Fined: Spanish night owl who skipped curfew by pretending to be delivery rider

Fined: Spanish night owl who skipped curfew by pretending to be delivery rider
Stock photo: Pau Barrena/AFP
Having to be at home by 10pm may be a tough ask for a nation that’s used to staying out until late, but one young man in northwest Spain was prepared to go to extreme lengths to keep the party going past curfew hours. 

All of Spain’s 17 regions have pretty much had a curfew in place since last October.

For many people who enjoy a quiet night in, this hasn’t made much of a difference to their social lives, but for young Spaniards having to stick to a timetable which limited their time with friends has been challenging. 

One young man from the Galician city of Pontevedra devised a cunning plan to skip his province’s current curfew. 

He came up with the idea of pretending to be a delivery rider, asking a friend to lend him the cube-shaped cooler bag that these workers don whilst riding around cities delivering food. 

Armed with this and his bike, he was able to ride around after 10pm in the northwestern city without getting stopped by police. 

But he forgot one vital detail – delivery riders are only allowed to work until midnight under current coronavirus restrictions.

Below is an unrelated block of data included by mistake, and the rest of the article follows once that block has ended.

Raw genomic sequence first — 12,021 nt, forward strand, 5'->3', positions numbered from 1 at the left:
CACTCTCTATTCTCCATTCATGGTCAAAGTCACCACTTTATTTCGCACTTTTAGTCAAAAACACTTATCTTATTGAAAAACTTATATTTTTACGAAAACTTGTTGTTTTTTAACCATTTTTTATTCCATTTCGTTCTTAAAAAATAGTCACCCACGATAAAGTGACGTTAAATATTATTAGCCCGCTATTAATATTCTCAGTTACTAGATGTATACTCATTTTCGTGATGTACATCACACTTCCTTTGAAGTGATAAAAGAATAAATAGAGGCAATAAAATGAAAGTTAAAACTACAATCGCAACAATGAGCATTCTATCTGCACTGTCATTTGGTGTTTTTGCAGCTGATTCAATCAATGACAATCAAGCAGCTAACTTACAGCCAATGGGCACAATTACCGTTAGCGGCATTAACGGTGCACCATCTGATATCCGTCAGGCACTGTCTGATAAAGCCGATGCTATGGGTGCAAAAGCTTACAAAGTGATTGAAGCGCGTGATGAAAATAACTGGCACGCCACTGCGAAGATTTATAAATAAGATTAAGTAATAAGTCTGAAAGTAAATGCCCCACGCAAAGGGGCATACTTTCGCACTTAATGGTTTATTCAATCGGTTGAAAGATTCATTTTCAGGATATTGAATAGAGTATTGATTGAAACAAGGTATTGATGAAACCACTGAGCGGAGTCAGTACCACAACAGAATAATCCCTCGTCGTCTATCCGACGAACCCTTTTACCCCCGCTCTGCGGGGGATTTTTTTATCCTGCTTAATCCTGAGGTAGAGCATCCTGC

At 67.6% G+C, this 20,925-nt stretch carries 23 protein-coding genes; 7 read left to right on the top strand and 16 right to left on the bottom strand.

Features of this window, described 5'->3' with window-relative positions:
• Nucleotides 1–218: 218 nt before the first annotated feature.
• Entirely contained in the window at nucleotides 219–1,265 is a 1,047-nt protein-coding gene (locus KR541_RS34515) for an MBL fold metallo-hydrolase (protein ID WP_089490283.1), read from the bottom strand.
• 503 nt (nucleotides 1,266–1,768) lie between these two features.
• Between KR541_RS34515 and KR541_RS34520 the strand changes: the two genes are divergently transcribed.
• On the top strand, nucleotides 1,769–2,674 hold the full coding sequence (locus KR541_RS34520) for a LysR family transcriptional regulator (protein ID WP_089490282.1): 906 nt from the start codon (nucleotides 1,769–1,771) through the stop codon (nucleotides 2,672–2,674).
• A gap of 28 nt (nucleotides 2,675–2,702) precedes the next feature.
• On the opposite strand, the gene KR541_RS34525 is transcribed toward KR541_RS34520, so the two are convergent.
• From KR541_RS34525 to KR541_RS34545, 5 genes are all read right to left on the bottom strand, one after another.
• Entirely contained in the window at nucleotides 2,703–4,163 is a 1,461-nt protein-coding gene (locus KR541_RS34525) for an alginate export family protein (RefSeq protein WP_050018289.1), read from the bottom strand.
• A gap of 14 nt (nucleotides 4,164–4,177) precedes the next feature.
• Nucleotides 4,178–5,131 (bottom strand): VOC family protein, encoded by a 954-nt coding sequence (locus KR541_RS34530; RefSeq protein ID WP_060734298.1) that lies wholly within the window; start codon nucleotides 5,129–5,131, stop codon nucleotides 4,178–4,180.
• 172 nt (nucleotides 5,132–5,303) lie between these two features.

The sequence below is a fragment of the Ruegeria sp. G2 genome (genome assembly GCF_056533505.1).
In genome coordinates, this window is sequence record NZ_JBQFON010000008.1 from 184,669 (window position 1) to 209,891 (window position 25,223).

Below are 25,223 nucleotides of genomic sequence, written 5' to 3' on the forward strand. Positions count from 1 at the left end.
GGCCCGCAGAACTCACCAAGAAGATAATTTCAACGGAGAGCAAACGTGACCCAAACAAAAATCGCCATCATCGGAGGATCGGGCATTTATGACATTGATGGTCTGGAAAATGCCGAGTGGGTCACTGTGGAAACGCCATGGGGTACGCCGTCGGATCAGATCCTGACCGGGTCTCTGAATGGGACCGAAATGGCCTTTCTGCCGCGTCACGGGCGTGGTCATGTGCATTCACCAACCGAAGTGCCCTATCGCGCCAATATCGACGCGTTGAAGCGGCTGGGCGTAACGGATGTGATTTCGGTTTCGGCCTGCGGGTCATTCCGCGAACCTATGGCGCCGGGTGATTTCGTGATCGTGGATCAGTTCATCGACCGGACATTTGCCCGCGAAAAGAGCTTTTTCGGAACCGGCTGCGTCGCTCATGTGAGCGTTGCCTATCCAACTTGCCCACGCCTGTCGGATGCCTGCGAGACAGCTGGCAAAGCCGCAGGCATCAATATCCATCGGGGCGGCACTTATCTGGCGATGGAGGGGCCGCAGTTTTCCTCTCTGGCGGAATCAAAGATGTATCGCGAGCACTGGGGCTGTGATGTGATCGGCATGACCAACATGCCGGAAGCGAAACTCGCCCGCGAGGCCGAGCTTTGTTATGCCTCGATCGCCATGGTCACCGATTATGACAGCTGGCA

Unfortunately for the young man, local police officers apprehended him at around 1.30am, local daily La Voz de Galicia reported. 

The fine for skipping curfew runs from €1,000 to €3,000, so it’s safe to say that this fake delivery rider may have learnt his lesson. 

READ ALSO: The fascinating story behind Spain’s words for curfew – Toque de queda 

But the desire to hang out with friends is strong among Spain’s juventud (youth), Galician authorities would no doubt admit, as on the same weekend a couple was caught crossing the border between Galicia and the neighbouring region of Asturias on foot in the early hours of the morning. They were heading to their friend’s birthday party. 

They faced two stiff penalties: one for breaking curfew and the other for breaching current regional border closures.


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